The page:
The local Chiang Mai noodle dish – Khao Soi – at a tiny restaurant called Khun Yai at the northern gate
One of the best parts of spending a month in Chiang Mai was exploring all of the different food they had in the city. In addition to the typical pad thai and fried rice dishes, you could find an assortment of awesome curries for about $1.50 a plate. The local speciality is Khao Soi, which is a coconut-based noodle dish. I ate it at least 20 times at different places. Then of course there are the Saturday and Sunday night street markets, where you can try lots of different dishes for fifty cents each and get stuffed in the process.
I also took a cooking class with Zabb-e-Lee, which was an incredible experience. I made a ton of delicious food, including the best fried spring rolls I’ve ever eaten. The recipes were much more accessible than the fancy food I made at my cooking class in Laos and I actually think I could repeat some of it. I just need to buy a wok!
The third and final batch of street art photos from my month in Chiang Mai! There’s some more POAS tags and murals as well as other identified works. I found a lot of really great, colorful pieces, such as the owl on the left, on the road stretching from the northwest corner of the old city toward Doi Suthep as well as a couple of smaller pieces scattered throughout some side streets near my guesthouse.
If you like these, take a look at the first and second batches.
A baby monk statue at Wat Phra That Doi Suthep
A “must do” half day trip from Chiang Mai’s old city is to go up Mount (Doi) Suthep and see the temple and palace, and perhaps some of the national park, that lies up the mountain. I kept putting off this trip waiting for the “perfect moment” and then ended up going on nearly my last day in town! I did end up having a lovely day, especially touring the very impressive gardens at the palace.
The White Temple in Chiang Rai, Thailand
Since I’m in Thailand for more than 30 days, I had to take a trip to the Burmese border to get a new tourist stamp. It’s very easy to do this from Chiang Mai, and I signed up with a pre-arranged tour for transportation, lunch, hand-holding during the border crossing, and visits to a couple of sights along the way.
I visited the extremely popular Wat Rong Khun, or White Temple, which is an artistic endeavor in Chiang Rai that was undertaken about 15 years ago and is still a work in progress. Absolutely gorgeous from afar, the temple is actually pretty disturbing up close. There’s hellish imagery juxtaposed with Buddhist figures, and in the interior of the temple – where photos are not allowed – there are murals of pop icons and terrorist attacks, including the burning Twin Towers. I was completely unprepared for this; I had thought I’d be visiting just another wat and had no idea that the White Temple was actually a modern building making some kind of statement. To be honest, I found it a bit distasteful.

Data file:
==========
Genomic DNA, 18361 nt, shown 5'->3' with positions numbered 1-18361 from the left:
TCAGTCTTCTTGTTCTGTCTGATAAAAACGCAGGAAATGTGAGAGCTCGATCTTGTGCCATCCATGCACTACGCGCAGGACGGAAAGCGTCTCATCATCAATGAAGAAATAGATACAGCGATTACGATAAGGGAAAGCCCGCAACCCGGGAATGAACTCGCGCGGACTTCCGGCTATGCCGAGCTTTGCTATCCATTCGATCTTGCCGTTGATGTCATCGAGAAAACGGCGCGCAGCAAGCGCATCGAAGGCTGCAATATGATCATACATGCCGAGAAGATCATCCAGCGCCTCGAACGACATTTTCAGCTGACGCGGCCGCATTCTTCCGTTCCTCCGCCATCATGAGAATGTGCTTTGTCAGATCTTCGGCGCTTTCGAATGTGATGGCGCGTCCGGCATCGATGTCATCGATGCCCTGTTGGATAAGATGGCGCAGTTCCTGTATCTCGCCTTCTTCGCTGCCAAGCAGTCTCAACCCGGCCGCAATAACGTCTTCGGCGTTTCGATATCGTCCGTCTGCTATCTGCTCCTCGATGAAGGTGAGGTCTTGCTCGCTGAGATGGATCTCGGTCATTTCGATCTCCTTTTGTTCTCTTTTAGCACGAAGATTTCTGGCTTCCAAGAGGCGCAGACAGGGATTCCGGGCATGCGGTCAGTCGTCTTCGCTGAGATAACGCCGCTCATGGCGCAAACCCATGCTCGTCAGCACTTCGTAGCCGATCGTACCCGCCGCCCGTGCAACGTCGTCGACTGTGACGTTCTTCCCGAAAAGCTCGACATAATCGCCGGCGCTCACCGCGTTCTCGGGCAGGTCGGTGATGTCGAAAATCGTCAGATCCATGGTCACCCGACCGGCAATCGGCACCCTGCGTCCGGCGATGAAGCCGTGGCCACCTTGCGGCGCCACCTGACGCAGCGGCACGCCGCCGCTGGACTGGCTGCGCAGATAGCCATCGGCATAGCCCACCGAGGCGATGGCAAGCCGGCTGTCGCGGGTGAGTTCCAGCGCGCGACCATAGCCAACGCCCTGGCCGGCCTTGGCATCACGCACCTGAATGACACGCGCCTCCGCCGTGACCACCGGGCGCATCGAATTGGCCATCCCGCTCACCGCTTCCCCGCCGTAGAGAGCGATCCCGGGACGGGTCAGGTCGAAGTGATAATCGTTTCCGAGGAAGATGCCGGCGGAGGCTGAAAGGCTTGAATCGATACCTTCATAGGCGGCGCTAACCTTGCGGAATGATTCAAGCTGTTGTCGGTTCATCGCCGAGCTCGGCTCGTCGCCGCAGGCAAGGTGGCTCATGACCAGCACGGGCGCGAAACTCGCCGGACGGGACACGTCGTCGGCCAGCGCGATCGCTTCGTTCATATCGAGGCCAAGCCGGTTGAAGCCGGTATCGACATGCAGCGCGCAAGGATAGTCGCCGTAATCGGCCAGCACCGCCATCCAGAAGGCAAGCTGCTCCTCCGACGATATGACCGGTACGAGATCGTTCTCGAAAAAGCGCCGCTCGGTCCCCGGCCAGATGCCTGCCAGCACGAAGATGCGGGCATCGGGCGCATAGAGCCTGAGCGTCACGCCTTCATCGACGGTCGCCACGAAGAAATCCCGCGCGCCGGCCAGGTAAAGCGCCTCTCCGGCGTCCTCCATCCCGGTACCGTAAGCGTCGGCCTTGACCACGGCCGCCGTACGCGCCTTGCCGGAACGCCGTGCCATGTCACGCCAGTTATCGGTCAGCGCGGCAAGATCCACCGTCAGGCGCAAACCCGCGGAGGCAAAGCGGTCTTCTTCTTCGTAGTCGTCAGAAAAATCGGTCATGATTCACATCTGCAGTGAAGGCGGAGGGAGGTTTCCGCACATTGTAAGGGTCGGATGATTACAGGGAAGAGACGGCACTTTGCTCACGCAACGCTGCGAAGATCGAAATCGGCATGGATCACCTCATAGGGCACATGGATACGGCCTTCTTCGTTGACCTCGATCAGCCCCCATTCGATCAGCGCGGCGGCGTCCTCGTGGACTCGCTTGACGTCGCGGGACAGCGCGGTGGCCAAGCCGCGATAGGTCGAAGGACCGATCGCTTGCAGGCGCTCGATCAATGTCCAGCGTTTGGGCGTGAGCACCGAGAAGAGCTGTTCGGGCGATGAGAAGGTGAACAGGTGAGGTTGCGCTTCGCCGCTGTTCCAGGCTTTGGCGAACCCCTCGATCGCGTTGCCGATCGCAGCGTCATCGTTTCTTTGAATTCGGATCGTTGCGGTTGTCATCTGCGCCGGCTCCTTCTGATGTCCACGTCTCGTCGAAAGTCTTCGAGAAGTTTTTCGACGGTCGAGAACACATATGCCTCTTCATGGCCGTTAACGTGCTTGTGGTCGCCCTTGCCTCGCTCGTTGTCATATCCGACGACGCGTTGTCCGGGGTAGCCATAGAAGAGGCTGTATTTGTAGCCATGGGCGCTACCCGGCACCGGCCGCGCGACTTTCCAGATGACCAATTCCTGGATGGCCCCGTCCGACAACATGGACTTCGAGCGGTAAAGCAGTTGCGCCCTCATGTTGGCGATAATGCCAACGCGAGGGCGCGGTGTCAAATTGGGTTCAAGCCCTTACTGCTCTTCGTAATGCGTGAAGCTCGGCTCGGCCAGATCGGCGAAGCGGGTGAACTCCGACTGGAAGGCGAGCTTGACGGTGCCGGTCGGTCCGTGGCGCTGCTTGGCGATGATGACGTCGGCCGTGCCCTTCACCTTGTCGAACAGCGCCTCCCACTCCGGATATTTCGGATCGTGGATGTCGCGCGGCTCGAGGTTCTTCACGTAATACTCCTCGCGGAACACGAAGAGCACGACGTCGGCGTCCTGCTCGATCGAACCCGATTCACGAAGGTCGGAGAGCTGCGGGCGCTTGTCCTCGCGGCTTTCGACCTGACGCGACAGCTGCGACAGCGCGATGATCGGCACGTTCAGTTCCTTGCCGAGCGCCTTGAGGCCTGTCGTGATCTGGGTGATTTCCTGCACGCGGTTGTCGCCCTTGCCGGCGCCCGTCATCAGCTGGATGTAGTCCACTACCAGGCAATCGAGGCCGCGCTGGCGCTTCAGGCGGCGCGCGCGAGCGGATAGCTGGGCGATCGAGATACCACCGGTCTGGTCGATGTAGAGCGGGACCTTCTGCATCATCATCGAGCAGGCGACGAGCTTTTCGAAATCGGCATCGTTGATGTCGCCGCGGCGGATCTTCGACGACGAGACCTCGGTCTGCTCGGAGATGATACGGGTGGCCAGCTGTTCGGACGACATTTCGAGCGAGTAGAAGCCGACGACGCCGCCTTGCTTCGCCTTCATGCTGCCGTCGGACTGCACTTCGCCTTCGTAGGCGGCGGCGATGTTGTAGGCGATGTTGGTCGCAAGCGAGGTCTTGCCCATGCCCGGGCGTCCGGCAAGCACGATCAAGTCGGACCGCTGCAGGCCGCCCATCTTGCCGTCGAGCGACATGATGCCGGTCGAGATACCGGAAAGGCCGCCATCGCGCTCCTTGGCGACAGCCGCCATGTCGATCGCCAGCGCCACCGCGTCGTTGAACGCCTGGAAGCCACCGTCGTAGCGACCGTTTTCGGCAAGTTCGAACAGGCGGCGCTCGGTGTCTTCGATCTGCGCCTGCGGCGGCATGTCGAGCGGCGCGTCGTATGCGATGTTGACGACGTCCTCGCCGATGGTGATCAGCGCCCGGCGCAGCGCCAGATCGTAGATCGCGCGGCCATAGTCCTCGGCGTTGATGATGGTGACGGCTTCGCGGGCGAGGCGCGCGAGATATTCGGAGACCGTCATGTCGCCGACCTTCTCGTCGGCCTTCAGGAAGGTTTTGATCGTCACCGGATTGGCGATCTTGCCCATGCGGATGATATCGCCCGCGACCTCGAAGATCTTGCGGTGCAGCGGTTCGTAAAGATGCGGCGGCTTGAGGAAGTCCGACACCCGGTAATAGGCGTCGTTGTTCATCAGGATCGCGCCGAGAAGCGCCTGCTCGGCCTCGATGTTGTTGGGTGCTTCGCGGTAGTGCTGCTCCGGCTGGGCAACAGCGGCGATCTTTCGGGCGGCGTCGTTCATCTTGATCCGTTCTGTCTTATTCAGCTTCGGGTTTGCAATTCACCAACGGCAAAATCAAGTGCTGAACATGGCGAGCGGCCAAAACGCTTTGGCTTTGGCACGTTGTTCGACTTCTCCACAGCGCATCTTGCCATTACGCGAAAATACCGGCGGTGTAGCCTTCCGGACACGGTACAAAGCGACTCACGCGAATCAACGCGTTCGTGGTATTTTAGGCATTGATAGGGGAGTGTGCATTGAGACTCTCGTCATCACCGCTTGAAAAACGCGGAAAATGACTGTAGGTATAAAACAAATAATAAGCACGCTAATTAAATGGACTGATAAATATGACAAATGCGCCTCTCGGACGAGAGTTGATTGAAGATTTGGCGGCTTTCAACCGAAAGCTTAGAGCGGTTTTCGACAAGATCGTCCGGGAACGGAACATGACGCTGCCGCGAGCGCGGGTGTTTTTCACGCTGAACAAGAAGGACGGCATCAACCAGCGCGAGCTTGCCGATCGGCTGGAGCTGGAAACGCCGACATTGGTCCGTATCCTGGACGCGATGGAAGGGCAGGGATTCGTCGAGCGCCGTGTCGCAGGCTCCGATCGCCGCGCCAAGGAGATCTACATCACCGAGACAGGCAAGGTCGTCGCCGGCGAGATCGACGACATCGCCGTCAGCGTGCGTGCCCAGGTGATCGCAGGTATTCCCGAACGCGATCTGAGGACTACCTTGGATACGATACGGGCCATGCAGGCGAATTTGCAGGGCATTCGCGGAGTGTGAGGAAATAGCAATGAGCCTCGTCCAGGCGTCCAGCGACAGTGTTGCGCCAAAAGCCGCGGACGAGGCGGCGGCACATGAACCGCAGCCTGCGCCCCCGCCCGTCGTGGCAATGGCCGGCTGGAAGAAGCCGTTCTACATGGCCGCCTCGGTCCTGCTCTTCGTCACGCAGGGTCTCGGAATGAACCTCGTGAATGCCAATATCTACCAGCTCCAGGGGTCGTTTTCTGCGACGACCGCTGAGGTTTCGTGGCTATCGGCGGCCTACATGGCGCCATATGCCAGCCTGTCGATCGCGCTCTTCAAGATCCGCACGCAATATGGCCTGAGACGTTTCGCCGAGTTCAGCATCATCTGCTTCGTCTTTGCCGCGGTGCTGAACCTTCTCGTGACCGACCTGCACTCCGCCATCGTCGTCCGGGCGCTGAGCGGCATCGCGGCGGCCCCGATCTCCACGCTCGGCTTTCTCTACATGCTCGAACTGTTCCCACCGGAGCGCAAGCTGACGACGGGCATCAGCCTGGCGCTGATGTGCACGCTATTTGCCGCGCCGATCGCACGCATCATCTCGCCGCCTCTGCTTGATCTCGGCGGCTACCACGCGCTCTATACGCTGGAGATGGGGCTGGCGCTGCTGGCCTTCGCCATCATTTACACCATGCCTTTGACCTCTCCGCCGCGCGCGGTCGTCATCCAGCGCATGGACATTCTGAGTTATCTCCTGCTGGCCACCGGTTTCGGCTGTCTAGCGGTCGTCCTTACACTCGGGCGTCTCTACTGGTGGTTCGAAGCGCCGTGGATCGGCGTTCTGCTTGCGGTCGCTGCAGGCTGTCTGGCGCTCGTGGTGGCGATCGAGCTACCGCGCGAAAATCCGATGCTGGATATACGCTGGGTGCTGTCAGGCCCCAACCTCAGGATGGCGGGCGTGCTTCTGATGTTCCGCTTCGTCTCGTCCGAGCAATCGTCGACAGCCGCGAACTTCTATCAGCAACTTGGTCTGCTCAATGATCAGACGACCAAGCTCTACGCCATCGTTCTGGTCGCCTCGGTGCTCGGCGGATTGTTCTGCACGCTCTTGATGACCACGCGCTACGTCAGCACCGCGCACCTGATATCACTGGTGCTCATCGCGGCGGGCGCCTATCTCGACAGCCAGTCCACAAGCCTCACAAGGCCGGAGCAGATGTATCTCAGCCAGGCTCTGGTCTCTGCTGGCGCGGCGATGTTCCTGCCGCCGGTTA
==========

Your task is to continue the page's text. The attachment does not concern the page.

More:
The tour also stopped at the Golden Triangle, which is a section of the Mekong River that touches Thailand, Burma, and Laos. In the past it was an opium hot spot. This part of the day was much less offensive, and it was nice seeing the Mekong again! Now I’ve seen it in four of the six countries it passes through.
All in all, it was a successful day and I was happy to get my new 30 day visa stamp so I can spend more time in beautiful Thailand.
A view of the hills of Pai
From Chiang Mai it’s just a 3-4 hour bus ride up to Pai, a small mountain town filled surrounded by waterfalls and hot springs. I spent a few nights there as a break from Chiang Mai and had a lovely time staying in a quiet bungalow with resident chickens. I rented a motorbike for the first time ever and drove on the left – also for the first time ever! It was a challenge, and in retrospect it may not have been entirely smart to go off by myself for the day, but I survived the experience.
I loved hiking in the Muang Pai stone forest – a site that’s not commonly mentioned among backpackers but I saw some signs on the road near the elephant camps so decided to stop. The changing colors of the leaves and the crunch of the winter ground reminded me a lot of hiking back home. That is, I was reminded of home until I stumbled upon a bunch of banana trees!
I also had a fun night celebrating Australia Day at SpicyPai hostel. There was a delicious BBQ and good company. Nobody, though, not even the Australians, could explain what Australia Day actually is.
A colorful mural with a positive message in Chiang Mai, Thailand
Here’s the second batch of street art photos from Chiang Mai! There’s a few more from SY as well as some from POAS, another artist whose work can be seen throughout the city.
I love some of the wackier pieces of work that I saw, such as the walking birds and the bomb doing archery. I also like the Kurt Cobain angel, which is actually a stencil that pops up all around the old city and its surroundings.
You can see the first post of my Chiang Mai street art photos here. Yet another batch of photos will be coming soon!
A cyclops painted on a wall in Chiang Mai
For the past few weeks I’ve been hanging out in Chiang Mai in northern Thailand, taking a bit of a break from living out of a backpack and hopping on buses every few days. I’ve rented a room at Phra Singh Guesthouse for only 3,500 baht and it’s so nice to have a place to call home for a little while.
I’ve taken advantage of this time to explore some of the less touristy streets and hunt out some street art. The culture here isn’t huge on graffiti and murals, but the few artists that do work around here are pretty prolific. SY is one tag I have seen at least 30 times, and I think he is responsible for the 3D blocks that dot the walls around the city.
Here’s the first batch of photos, another batch coming soon!